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Veterans Day Wish: Let Sleep Defend Against Dementia

In 2015, the Aging Life Care Association highlighted the increasing prevalence of dementia among veterans in 2015.1 Some researchers estimate that more than 400,000 new cases of Alzheimer’s disease and other dementias will be identified by the end of 2020.2

Here we are, nearing the end of 2020 and dementia remains an ongoing problem. One central factor linking military veterans to patterns of dementia? Sleep quality.

The link between disturbed sleep and dementia

A large study of male veterans, published in 2015, found disturbed sleep to predict future dementia.3 More than 1 in 4 veterans were found at increased risk for developing it.3

With such a large segment of our veterans potentially facing this risk in their golden years, it makes sense to find understand why. Disturbed sleep continues to be a potential cause.

Veterans and military personnel experience disturbed or fragmented sleep for a variety of reasons. Common ones include frequent nighttime bathroom trips, reflux disease, or medication side effects.

But veterans also share risk factors specifically related to their time in service, which include chronic insomnia & sleep apnea.

One risk factor: Chronic insomnia

Chronic insomnia is an inability to fall asleep easily or maintain sleep. Chronic insomnia occurs in more than half of all post-9/11 veterans studied.4 It’s especially linked to posttraumatic stress disorder (PTSD), traumatic brain injury (TBI), and intense chronic pain.5

Also worth mentioning: there’s a two-way relationship between dementia and insomnia. For instance, neurodegenerative disorders like Alzheimer’s disease can also contribute to or further aggravate insomnia as well as alter sleep architecture.6

Another risk factor: Sleep apnea

Undetected and untreated sleep apnea is also common among veterans. Those with PTSD in particular face a higher risk for obstructive sleep apnea (OSA).7

A study of Iraq and Afghanistan veterans found a six-fold increase in sleep disorders in this group, with almost 5 percent diagnosed with sleep-disordered breathing.8 Combining OSA with TBI, PTSD, or mental health issues can seriously complicate matters.

What are the VA/DoD doing about it?

The US Departments of Veterans Affairs and Defense (VA/DoD) recognizes the ongoing dilemma of poor sleep among military personnel and veterans. Last February, they issued new clinical practice guidelines addressing both insomnia and OSA in its community.

Leading VA researcher and retired US Army colonel Dr. Vincent Mysliwiec authored them. Earlier this year, he told staff at the University of Texas Health Science Center at San Antonio in an interview that, "whereas in the past, problems with sleep disorders have been discounted, there is growing recognition of the importance of sleep health and treating sleep disorders" among our military veterans.8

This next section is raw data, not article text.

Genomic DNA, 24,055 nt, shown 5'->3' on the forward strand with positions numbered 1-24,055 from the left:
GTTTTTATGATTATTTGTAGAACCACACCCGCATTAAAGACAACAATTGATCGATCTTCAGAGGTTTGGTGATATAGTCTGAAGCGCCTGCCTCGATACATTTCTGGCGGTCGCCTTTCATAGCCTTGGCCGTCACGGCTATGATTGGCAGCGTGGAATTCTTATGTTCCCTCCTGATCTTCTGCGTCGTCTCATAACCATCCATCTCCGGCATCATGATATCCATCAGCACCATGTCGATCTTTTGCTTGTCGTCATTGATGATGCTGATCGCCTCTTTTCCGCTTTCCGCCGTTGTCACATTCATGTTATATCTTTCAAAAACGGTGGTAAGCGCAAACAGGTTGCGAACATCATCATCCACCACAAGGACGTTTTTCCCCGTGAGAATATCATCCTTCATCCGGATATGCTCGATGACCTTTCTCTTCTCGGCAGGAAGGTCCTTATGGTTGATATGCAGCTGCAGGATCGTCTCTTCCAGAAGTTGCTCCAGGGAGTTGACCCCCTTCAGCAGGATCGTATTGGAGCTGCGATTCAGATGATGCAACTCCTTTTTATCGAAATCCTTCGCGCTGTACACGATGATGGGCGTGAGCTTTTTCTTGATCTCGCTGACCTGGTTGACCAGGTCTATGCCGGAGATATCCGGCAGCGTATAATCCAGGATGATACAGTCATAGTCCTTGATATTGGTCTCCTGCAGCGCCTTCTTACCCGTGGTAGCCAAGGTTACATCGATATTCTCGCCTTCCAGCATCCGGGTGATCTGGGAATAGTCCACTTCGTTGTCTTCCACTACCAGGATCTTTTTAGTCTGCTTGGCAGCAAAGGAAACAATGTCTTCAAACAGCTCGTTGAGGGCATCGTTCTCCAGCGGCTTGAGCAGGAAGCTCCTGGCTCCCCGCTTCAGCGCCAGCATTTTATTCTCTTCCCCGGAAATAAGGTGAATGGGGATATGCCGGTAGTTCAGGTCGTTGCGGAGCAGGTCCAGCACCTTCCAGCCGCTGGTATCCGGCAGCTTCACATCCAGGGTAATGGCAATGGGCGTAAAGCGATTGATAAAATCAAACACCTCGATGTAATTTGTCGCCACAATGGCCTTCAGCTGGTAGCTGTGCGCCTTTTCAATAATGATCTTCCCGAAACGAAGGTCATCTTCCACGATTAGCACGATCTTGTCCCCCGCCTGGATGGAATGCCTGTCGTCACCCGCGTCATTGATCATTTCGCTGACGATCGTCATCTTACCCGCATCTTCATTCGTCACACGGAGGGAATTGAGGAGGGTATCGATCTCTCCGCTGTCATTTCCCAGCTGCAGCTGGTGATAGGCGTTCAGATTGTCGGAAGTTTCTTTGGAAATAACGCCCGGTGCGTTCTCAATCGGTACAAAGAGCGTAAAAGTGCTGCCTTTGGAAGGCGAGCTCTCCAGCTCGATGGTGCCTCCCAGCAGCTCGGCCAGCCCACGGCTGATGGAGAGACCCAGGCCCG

The new guidelines place a higher priority on CPAP therapy, supporting proactive efforts to empower those who struggle with it the most. Usually, they’re the ones also living with PTSD.

For chronic insomnia among veterans, they promote cognitive behavioral therapy for insomnia (CBT-i). CBT-I remains the gold standard for treatment. A “mini” version—brief behavioral therapy for insomnia—may be helpful for some patients.

While sleep hygiene was discussed in these new guidelines, they specifically suggested that, by itself, it’s not adequate as a treatment protocol and “should not be used as a stand-alone therapy for chronic insomnia disorder.”

Finally, they suggested that clinicians avoid prescribing certain popular sleep aids. On this list? Antipsychotic drugs and over-the-counter agents such as antihistamines and melatonin, which have not been shown to be beneficial.

Dr. Mysliwiec expects these new guidelines to be "far-reaching and lead to necessary changes in clinical practice while helping to determine what clinical and research questions will need to be addressed in military personnel and veterans."

Within the context of dementia among veterans, there’s still much for researchers to learn.

What can veterans do in the meantime?

The web of problems that links sleep and neurological function to trauma is complex, depending a great deal upon the individual situations leading to the trauma.9 Suffice it to say, solving the problem of poor sleep and dementia among veterans isn’t going to be quick or easy.

Prioritizing sleep remains the challenge. Preventing sleep disruption can help modify or delay the progression of Alzheimer’s disease.10

However, the UK Alzheimer’s Society reminds us that there are different kinds of dementia associate with different kinds of sleep problems.11 Dementias that follow TBI may or may not develop into pure forms of Alzheimer’s, as one example.

What can veterans do to prevent or delay the onset of dementia?

  • Practice good sleep hygiene. It’s no cure-all, but these inexpensive lifestyle changes are easily applied and can create a solid foundation for getting more and better sleep.
  • Seek out a sleep specialist. They can investigate one’s sleep concerns through screening and lab testing and offer viable treatment solutions.
  • Identify and treat other co-conditions affecting sleep. Those familiar to veterans include chronic pain, mental health disorders, and heart disease.

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